| Quote #1
in this dark world and wide, (line 2)
The speaker begins with a very pessimistic vision of earth that sounds more like the Hell from Milton's epic poem Paradise Lost. The earth is like a huge cavern full of places in which to get lost. He's not exactly full of spiritual hope here.
| Quote #2
And that one Talent which is death to hide
The speaker gives an example of an "allegorical" reading of scripture. At this time in England, a big debate existed over whether Christians needed the clergy to help them interpret the Bible. Milton and other Puritans held the belief that each individual had the authority to interpret scripture for himself. This viewpoint helps explain the unique reading that the speaker applies to the "Parable of the Talents" in the Gospel of Matthew.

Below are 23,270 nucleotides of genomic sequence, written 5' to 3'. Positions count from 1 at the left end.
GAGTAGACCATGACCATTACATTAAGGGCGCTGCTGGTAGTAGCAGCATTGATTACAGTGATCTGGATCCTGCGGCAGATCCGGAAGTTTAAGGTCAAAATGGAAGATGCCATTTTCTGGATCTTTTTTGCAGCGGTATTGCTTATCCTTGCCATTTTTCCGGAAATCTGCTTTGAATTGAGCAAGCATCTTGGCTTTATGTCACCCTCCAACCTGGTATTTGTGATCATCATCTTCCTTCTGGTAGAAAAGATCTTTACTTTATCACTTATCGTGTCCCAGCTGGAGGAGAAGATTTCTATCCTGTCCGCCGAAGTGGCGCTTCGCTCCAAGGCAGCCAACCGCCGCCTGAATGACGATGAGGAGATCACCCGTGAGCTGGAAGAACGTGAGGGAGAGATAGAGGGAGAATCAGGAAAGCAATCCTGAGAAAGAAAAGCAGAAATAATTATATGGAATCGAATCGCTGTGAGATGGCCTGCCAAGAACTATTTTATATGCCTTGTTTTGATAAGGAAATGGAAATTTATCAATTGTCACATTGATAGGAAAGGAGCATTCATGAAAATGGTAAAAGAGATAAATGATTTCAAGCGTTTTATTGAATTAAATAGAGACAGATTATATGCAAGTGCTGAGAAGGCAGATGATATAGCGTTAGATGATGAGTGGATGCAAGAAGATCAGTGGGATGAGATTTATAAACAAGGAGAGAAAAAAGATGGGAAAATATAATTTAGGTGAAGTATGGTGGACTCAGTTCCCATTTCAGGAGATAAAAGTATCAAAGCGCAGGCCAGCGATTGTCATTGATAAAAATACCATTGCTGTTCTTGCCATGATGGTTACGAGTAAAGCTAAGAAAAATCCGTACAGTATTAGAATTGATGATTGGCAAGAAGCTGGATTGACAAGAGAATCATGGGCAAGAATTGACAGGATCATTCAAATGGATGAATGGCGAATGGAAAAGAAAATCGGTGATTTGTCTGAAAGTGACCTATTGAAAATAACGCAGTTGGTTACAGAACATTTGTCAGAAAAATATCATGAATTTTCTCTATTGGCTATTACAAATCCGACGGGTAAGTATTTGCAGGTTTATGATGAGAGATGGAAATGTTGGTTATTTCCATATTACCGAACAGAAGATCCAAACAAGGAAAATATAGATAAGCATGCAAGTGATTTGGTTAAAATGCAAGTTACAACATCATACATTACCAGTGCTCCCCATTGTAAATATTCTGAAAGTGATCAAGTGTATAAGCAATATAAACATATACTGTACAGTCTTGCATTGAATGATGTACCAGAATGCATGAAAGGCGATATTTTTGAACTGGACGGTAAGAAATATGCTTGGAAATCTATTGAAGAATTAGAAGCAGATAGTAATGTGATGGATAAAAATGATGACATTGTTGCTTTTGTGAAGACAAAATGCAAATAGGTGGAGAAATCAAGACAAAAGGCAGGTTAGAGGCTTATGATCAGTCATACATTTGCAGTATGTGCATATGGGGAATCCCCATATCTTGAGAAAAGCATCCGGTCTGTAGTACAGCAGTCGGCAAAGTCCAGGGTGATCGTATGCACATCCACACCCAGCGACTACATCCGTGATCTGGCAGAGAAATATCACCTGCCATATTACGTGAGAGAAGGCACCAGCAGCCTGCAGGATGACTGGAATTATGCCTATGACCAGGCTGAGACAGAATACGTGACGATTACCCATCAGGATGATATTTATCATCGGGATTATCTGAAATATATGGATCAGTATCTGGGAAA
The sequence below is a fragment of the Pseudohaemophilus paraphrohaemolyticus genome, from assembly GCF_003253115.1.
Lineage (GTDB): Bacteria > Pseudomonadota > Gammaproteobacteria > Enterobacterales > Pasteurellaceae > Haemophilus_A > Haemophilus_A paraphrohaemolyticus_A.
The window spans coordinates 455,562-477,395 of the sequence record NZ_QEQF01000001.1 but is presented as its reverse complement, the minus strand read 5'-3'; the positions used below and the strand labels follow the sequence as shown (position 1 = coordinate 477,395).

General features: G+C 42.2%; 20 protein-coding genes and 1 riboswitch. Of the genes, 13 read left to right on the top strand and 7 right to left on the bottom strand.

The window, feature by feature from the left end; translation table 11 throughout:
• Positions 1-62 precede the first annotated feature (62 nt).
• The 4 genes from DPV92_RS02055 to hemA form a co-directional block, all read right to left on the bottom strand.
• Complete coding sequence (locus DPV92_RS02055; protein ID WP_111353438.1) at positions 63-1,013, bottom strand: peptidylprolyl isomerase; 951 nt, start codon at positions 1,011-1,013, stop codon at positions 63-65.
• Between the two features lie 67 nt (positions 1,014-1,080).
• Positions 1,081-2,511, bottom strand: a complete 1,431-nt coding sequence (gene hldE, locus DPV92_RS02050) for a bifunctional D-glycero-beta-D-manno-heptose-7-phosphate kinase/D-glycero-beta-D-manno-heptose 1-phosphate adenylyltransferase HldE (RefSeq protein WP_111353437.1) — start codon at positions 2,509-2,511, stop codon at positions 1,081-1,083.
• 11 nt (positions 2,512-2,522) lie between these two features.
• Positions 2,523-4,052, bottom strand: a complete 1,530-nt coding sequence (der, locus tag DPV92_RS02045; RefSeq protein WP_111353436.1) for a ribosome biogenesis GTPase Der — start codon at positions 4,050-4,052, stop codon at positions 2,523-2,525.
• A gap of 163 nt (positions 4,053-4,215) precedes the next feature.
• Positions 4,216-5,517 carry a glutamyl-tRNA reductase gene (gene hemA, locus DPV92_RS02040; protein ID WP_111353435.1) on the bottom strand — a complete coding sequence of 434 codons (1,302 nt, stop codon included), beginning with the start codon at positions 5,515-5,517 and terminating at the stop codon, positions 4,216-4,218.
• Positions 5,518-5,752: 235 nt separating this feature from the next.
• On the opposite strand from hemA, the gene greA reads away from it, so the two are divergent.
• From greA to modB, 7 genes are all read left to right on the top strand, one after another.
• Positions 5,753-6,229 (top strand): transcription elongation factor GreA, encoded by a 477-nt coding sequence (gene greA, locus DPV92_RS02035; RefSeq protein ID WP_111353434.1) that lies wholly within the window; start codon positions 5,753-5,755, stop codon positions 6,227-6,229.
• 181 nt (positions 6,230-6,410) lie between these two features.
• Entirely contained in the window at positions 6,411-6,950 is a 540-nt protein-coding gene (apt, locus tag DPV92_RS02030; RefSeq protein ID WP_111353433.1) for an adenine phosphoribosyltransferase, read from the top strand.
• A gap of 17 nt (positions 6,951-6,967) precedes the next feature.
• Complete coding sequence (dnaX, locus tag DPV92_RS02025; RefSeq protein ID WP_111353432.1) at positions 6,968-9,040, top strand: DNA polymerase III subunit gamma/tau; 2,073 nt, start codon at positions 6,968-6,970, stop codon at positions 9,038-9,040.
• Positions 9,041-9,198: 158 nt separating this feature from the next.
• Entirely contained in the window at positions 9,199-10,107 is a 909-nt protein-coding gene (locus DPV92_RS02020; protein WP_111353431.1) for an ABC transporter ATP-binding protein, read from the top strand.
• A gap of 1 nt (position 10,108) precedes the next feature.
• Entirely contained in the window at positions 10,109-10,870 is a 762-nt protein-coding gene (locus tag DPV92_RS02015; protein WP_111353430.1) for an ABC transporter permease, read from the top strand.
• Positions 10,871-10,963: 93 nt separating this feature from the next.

| Quote #3
though my Soul more bent
The tension between light and darkness is central to the story of Good vs. Evil presented in scripture. Also, the speaker's "Maker" seems more like the harsh and judgmental God of the Old Testament than the loving and forgiving God of the New Testament. Perhaps this is one of the mistakes that patience must correct.